There is a battle brewing between the energy industry and environmentalists concerning the dangers of removing natural gas from shale using a process called hydraulic fracturing, or fracking.
Fracking involves pushing millions of gallons of water (mixed with sand and chemicals) through wells at high pressure to fracture the shale. Roughly half the fracking fluid remains in the ground. The rest of it comes back out of the well and is considered industrial waste.
This process has been around for more than 60 years. But only in the past several years, with the rising cost of fossil fuels, has it been determined to be cost effective.
Given that fracking is relatively new to the scene many people can’t say if they support this process. The positive economic impact of natural gas drilling is proven, but if this process is contaminating local aquifers there may be unintended consequences, which bring us to property rights.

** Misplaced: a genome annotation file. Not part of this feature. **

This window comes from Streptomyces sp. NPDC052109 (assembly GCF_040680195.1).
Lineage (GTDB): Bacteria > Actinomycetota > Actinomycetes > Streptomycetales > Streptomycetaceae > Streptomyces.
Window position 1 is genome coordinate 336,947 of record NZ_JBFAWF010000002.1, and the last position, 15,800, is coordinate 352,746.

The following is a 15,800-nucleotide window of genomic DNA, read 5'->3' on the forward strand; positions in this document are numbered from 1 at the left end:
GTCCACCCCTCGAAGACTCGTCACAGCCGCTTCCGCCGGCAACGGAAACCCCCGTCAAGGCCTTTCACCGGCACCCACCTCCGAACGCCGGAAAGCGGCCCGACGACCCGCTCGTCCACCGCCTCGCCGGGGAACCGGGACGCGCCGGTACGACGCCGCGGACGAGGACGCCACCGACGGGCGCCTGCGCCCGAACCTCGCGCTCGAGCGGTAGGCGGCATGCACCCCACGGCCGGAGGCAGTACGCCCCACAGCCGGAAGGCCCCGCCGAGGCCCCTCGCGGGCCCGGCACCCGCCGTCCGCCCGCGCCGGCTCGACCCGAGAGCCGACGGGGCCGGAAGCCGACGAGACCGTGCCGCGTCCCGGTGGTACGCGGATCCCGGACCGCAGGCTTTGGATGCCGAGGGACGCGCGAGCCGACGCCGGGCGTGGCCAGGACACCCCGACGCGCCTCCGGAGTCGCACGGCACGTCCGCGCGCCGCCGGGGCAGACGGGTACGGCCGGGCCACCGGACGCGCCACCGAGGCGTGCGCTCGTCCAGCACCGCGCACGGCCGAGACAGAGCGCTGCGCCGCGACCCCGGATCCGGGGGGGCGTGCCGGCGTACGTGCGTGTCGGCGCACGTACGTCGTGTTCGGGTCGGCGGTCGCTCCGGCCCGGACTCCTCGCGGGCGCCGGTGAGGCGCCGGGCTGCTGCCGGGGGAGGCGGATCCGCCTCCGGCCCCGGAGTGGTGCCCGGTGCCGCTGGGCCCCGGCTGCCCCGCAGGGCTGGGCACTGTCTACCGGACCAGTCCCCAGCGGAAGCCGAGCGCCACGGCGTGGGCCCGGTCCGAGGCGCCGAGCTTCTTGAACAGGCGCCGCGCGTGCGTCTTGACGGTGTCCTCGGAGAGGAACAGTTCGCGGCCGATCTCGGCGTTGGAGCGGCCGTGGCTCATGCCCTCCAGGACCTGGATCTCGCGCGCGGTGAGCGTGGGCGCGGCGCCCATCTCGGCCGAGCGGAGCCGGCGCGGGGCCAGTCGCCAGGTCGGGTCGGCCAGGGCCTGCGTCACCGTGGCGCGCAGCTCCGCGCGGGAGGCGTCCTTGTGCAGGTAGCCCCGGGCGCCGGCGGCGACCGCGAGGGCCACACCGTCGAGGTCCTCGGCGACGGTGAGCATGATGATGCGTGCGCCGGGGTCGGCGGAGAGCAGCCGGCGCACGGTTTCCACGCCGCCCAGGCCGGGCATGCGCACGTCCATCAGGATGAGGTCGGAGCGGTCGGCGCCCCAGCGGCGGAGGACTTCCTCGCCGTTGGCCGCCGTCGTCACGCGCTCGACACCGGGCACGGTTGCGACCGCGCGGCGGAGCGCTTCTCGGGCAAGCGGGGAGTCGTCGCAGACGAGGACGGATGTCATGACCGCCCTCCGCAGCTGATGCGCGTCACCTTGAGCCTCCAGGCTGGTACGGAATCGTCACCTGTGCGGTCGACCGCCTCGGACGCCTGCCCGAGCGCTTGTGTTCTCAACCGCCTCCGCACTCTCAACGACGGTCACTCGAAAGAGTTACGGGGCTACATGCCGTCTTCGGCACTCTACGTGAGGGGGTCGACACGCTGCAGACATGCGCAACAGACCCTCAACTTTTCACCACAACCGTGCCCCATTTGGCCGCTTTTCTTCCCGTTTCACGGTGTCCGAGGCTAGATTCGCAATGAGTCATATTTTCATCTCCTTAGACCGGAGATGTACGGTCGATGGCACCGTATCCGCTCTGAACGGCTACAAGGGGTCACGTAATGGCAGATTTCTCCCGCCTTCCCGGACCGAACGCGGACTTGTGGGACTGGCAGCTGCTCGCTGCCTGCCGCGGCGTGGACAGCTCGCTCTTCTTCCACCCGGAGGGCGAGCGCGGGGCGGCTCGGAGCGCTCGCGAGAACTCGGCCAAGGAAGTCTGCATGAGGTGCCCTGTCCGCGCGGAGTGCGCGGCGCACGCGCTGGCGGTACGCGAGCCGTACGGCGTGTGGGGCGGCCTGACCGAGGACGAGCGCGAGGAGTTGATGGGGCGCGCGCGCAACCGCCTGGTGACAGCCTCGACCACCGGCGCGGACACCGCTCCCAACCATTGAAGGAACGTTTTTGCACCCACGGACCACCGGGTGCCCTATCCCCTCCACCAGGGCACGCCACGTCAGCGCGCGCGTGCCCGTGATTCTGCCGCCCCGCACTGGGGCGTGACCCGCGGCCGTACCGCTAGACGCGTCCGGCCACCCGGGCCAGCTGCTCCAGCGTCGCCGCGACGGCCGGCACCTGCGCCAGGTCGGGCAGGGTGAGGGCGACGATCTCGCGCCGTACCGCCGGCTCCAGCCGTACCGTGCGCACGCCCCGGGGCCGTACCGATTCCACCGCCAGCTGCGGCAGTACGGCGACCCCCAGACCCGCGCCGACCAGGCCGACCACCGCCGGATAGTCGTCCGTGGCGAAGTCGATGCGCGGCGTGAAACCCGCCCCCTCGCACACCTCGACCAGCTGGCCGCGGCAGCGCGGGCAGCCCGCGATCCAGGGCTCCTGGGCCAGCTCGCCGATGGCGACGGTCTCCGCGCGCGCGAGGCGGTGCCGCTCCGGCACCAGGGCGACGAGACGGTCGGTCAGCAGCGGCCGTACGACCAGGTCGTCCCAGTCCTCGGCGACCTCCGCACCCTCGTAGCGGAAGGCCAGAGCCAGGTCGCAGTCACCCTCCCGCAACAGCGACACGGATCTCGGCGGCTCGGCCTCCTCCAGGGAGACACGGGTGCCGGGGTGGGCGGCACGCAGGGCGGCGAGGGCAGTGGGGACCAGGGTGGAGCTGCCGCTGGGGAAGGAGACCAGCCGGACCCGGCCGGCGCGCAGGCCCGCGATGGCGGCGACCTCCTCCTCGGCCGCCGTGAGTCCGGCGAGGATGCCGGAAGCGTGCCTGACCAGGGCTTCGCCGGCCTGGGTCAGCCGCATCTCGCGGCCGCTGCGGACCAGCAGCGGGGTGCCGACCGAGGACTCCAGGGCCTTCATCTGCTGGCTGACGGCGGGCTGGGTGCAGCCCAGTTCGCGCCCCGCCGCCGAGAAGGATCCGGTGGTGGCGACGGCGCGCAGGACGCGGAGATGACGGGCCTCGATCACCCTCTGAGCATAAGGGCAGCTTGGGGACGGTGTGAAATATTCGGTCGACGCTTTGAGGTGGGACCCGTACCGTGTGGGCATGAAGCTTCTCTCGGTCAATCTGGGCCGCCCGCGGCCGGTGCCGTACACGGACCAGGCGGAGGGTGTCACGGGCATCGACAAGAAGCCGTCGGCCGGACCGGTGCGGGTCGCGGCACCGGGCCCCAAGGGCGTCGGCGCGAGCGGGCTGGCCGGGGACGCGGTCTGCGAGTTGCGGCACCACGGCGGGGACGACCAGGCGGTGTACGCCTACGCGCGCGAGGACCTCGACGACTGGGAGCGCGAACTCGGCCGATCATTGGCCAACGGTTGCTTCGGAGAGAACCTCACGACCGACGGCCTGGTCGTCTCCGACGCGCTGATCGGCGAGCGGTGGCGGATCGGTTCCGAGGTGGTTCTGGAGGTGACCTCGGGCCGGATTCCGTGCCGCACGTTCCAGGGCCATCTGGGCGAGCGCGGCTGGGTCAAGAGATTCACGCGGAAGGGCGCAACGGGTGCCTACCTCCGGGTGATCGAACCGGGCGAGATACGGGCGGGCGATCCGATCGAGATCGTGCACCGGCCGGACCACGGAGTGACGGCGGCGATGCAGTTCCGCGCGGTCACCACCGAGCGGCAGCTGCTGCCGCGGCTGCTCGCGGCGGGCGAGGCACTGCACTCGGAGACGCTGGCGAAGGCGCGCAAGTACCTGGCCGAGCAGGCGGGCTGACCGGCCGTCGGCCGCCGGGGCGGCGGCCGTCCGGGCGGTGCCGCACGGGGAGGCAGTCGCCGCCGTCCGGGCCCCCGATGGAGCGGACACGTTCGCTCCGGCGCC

If there are problems, for example, who is liable, the surface owner or the owner of the lease for sub-surface mineral rights? I would love to read more about hydrofracking and nuisance law or impacts on tribal lands.
Company officials told the Legislature that they were negotiating both subsurface leases and surface use agreements. But landowners should be sure the agreements they sign protect their rights, experts said.
Another key issue the oil and gas conservation commission will have to address is unitizing the gas field for development. This process, which delineates how the subsurface resource is divided, is ripe for gerrymandering that could cut mineral right owners out on royalties.